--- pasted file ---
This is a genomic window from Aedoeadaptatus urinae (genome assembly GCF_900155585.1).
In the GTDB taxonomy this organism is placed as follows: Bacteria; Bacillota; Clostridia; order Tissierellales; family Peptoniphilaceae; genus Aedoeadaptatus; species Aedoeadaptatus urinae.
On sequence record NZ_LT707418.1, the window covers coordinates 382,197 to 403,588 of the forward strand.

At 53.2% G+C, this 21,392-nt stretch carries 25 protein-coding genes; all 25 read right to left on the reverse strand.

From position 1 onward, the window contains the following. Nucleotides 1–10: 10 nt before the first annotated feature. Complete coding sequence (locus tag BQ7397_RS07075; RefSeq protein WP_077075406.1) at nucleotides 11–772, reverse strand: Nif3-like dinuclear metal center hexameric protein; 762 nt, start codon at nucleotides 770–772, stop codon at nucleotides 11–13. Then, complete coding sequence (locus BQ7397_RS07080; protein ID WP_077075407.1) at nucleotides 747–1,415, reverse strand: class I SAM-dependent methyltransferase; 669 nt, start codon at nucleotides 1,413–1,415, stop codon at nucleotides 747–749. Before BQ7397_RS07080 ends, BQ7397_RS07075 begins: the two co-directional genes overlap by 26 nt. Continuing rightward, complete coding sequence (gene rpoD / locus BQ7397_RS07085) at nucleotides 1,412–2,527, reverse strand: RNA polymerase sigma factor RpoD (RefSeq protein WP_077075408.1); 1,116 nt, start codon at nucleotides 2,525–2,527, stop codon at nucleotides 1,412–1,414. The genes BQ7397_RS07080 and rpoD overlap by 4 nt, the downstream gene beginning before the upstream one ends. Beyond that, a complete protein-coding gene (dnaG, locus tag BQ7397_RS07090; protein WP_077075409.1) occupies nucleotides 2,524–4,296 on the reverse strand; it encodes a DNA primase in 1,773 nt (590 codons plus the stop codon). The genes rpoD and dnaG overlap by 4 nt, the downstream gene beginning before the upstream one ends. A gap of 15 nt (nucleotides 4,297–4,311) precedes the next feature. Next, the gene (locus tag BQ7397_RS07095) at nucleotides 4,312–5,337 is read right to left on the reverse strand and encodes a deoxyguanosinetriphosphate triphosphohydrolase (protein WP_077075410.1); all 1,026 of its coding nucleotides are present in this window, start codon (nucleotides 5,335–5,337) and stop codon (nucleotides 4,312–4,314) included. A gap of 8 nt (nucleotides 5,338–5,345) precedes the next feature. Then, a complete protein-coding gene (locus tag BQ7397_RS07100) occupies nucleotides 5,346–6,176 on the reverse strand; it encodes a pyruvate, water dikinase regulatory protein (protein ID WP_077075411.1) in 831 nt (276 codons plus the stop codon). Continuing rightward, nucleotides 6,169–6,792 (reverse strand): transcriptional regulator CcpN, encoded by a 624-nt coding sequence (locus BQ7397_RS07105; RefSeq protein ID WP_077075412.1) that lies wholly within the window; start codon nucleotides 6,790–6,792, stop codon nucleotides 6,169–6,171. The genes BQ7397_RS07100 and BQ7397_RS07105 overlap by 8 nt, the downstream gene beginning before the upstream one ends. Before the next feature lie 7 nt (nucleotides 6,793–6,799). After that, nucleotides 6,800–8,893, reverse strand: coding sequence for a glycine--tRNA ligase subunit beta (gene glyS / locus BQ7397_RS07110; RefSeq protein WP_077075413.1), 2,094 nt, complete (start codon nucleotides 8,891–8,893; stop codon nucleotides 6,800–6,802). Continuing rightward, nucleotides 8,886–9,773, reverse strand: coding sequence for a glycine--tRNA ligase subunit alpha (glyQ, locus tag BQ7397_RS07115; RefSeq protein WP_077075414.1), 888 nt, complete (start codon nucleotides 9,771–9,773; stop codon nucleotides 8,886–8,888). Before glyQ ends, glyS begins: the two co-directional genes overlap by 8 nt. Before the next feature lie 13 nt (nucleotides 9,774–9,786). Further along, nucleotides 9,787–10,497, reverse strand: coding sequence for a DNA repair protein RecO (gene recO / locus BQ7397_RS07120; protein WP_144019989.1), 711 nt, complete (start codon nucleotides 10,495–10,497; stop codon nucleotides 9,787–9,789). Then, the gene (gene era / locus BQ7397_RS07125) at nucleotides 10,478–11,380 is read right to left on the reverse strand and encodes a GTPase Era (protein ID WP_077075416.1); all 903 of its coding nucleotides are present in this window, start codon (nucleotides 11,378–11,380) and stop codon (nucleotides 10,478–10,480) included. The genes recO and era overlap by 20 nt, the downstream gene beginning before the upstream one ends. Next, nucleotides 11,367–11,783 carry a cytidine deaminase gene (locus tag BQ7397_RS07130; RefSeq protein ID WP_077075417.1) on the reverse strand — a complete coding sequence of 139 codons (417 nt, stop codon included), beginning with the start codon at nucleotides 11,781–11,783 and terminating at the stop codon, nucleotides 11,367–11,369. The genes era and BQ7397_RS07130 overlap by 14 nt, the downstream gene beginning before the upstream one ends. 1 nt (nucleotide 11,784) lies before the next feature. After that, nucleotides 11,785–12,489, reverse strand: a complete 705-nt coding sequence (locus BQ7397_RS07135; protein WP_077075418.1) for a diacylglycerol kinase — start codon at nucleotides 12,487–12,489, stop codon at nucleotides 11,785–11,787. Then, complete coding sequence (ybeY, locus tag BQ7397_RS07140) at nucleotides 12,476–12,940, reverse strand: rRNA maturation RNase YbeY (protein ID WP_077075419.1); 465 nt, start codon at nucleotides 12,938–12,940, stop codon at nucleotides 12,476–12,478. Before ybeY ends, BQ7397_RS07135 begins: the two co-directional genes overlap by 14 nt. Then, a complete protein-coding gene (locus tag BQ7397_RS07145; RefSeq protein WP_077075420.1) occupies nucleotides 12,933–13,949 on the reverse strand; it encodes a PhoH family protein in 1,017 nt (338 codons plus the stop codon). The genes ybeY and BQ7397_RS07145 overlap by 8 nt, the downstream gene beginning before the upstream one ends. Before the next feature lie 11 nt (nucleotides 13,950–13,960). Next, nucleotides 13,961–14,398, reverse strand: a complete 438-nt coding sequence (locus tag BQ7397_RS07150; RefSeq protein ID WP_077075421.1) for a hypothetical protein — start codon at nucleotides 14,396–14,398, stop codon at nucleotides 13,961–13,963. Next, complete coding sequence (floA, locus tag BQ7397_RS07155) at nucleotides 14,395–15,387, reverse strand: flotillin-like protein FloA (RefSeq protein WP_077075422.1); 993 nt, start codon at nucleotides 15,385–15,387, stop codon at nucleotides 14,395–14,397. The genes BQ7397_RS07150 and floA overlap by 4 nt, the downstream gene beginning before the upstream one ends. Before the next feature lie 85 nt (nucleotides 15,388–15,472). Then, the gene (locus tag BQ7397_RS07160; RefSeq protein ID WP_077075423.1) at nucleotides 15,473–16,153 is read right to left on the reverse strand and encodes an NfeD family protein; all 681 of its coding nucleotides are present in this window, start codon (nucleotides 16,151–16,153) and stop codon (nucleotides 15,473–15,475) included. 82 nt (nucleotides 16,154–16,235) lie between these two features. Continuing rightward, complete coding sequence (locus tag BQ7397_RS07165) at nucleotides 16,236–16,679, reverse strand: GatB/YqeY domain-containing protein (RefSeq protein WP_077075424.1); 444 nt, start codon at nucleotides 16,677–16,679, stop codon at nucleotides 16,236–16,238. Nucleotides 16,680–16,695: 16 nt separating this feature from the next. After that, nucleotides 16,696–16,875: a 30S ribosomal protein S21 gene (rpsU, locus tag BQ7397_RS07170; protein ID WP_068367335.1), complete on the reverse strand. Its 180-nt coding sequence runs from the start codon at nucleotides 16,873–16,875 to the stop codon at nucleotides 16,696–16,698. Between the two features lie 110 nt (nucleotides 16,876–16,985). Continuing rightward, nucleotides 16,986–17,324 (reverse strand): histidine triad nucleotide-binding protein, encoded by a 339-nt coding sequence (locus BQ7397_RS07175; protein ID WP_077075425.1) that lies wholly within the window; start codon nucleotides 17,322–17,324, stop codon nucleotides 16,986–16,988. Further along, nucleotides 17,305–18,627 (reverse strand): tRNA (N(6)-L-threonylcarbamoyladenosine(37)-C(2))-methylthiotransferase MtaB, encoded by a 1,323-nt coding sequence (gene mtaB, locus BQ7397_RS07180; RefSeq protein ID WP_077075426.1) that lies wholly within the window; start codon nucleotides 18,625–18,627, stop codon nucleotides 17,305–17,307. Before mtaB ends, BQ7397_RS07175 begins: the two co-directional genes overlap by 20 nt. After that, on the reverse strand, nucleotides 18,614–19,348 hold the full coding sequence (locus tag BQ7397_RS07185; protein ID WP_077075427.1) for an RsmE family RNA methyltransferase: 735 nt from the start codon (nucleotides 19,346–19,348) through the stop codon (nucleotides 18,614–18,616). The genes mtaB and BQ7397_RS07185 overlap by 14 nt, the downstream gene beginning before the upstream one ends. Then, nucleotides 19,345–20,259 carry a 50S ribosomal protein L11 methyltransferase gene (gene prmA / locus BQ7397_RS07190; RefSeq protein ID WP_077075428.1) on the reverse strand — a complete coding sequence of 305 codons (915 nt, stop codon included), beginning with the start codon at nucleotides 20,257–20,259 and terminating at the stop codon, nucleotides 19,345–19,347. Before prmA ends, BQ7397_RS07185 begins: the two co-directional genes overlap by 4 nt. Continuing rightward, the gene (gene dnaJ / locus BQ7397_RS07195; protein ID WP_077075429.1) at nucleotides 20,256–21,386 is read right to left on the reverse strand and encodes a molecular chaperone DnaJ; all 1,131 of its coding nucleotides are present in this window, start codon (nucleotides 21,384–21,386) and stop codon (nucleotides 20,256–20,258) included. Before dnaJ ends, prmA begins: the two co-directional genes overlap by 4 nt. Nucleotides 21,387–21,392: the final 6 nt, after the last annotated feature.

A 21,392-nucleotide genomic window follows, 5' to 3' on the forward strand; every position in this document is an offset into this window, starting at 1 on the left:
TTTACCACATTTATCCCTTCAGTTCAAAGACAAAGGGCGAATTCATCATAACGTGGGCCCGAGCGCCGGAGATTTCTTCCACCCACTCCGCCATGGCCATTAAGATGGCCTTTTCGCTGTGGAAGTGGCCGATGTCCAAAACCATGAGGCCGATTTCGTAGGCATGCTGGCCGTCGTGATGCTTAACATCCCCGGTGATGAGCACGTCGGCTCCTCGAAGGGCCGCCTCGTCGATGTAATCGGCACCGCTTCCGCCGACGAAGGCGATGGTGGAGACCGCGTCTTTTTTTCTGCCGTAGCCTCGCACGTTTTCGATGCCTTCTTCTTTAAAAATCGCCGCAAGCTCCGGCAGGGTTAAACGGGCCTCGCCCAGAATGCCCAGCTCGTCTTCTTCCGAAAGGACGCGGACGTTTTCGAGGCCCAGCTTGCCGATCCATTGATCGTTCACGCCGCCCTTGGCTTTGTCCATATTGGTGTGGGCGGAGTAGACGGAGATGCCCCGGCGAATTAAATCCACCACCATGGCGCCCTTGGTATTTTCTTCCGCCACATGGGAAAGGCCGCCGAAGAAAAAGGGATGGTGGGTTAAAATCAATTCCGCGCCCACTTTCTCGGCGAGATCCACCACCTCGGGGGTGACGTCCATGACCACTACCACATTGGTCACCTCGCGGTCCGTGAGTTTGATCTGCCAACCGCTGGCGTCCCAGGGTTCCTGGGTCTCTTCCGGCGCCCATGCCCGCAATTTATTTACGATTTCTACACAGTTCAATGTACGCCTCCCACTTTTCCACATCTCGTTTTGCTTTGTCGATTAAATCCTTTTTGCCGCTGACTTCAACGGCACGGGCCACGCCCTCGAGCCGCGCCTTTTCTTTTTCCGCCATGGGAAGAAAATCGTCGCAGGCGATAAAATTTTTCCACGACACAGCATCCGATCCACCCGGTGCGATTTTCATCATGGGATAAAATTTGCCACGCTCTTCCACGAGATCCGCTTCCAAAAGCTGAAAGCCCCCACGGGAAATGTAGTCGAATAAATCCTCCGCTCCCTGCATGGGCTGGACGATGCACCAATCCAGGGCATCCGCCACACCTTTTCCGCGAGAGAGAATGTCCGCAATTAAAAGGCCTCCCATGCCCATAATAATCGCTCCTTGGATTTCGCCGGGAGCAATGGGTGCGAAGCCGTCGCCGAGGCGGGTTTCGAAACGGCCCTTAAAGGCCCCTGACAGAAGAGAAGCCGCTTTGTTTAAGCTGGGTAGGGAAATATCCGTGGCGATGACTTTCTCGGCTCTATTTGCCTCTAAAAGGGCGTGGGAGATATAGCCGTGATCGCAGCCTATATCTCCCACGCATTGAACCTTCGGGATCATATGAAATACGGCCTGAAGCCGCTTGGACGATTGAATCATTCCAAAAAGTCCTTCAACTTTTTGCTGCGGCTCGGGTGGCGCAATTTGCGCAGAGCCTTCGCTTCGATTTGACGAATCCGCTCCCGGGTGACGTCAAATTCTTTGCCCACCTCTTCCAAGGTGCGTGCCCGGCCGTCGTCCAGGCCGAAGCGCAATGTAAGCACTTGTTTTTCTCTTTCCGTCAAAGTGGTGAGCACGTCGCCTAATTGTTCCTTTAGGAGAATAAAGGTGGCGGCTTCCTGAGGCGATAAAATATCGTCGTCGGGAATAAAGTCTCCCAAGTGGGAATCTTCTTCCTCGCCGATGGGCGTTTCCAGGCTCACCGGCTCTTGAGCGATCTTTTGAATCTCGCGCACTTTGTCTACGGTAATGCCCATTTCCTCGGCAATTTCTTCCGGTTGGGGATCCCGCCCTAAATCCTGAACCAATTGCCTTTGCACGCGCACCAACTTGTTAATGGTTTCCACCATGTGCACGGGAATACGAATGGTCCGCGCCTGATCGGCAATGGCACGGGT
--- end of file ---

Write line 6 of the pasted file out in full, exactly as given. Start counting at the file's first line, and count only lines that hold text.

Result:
A 21,392-nucleotide genomic window follows, 5' to 3' on the forward strand; every position in this document is an offset into this window, starting at 1 on the left: